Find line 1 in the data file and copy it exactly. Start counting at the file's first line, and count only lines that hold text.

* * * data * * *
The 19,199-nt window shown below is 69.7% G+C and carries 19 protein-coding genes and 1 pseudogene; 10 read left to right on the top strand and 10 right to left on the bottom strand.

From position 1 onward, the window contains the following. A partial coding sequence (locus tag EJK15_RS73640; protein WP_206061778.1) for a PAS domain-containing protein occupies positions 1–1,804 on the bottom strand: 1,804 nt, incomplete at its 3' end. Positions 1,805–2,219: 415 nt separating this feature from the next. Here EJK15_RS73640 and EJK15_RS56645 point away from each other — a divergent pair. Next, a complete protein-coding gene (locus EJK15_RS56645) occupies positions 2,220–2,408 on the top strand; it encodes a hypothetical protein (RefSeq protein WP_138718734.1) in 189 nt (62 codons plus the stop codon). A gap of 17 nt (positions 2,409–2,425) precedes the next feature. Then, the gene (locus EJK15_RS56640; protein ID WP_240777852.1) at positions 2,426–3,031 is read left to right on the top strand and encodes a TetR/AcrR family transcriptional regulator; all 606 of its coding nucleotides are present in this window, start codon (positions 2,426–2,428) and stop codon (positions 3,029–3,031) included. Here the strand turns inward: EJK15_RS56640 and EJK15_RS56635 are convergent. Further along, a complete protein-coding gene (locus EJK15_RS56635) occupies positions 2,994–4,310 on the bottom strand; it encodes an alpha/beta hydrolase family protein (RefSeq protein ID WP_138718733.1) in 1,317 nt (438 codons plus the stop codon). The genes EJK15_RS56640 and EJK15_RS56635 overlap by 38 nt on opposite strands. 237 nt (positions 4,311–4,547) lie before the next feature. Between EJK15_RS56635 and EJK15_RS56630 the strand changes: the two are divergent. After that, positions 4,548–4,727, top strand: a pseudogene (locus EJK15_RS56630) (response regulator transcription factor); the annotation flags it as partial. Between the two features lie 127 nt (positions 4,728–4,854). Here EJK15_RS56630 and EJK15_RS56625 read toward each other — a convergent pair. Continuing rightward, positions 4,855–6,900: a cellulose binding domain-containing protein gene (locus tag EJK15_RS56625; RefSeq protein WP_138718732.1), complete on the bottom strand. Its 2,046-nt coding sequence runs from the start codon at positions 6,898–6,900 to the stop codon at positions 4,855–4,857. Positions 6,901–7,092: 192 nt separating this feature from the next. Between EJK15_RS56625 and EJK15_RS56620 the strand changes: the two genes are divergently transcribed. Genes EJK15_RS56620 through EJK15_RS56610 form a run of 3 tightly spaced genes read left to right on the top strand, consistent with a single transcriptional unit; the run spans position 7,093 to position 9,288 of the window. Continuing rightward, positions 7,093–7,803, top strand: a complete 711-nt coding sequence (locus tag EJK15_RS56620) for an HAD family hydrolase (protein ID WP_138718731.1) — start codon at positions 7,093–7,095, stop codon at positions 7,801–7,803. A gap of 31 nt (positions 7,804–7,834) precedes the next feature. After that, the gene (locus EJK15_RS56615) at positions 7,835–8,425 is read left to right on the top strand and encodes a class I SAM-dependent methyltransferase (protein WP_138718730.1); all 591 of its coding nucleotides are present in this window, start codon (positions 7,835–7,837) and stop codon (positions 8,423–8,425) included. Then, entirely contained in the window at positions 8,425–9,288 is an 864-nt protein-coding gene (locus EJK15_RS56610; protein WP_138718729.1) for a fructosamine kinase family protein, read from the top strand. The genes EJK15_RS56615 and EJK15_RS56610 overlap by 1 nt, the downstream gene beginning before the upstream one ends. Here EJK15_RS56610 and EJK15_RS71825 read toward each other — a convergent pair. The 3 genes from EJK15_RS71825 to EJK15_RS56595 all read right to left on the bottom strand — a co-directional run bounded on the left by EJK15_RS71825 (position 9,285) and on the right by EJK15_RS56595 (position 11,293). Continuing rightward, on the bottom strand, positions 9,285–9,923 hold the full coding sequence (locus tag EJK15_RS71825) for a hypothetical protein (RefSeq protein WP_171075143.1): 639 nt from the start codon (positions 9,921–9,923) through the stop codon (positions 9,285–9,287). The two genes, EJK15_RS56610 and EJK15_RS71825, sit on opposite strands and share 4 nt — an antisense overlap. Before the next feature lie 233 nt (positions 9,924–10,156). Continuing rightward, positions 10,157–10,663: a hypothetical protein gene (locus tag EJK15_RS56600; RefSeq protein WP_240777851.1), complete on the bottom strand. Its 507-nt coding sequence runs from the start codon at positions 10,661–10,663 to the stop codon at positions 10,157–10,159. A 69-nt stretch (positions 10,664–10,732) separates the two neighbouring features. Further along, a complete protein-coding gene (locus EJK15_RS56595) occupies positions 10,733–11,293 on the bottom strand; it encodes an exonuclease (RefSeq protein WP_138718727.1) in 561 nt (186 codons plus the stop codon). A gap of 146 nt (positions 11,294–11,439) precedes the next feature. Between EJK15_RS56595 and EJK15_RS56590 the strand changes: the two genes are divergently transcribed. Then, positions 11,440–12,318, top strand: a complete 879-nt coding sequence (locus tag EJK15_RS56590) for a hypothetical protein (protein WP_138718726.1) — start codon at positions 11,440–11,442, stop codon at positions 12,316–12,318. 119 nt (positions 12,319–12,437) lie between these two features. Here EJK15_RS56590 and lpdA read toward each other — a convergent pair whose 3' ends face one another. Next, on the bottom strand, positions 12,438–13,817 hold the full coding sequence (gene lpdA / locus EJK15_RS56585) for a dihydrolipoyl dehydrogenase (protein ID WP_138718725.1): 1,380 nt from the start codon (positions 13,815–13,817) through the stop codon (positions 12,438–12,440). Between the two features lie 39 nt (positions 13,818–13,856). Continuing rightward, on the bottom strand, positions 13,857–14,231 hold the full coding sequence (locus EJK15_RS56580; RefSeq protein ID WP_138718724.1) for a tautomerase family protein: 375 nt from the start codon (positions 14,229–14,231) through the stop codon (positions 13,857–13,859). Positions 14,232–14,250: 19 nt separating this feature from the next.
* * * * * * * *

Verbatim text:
The 19,199-nt window shown below is 69.7% G+C and carries 19 protein-coding genes and 1 pseudogene; 10 read left to right on the top strand and 10 right to left on the bottom strand.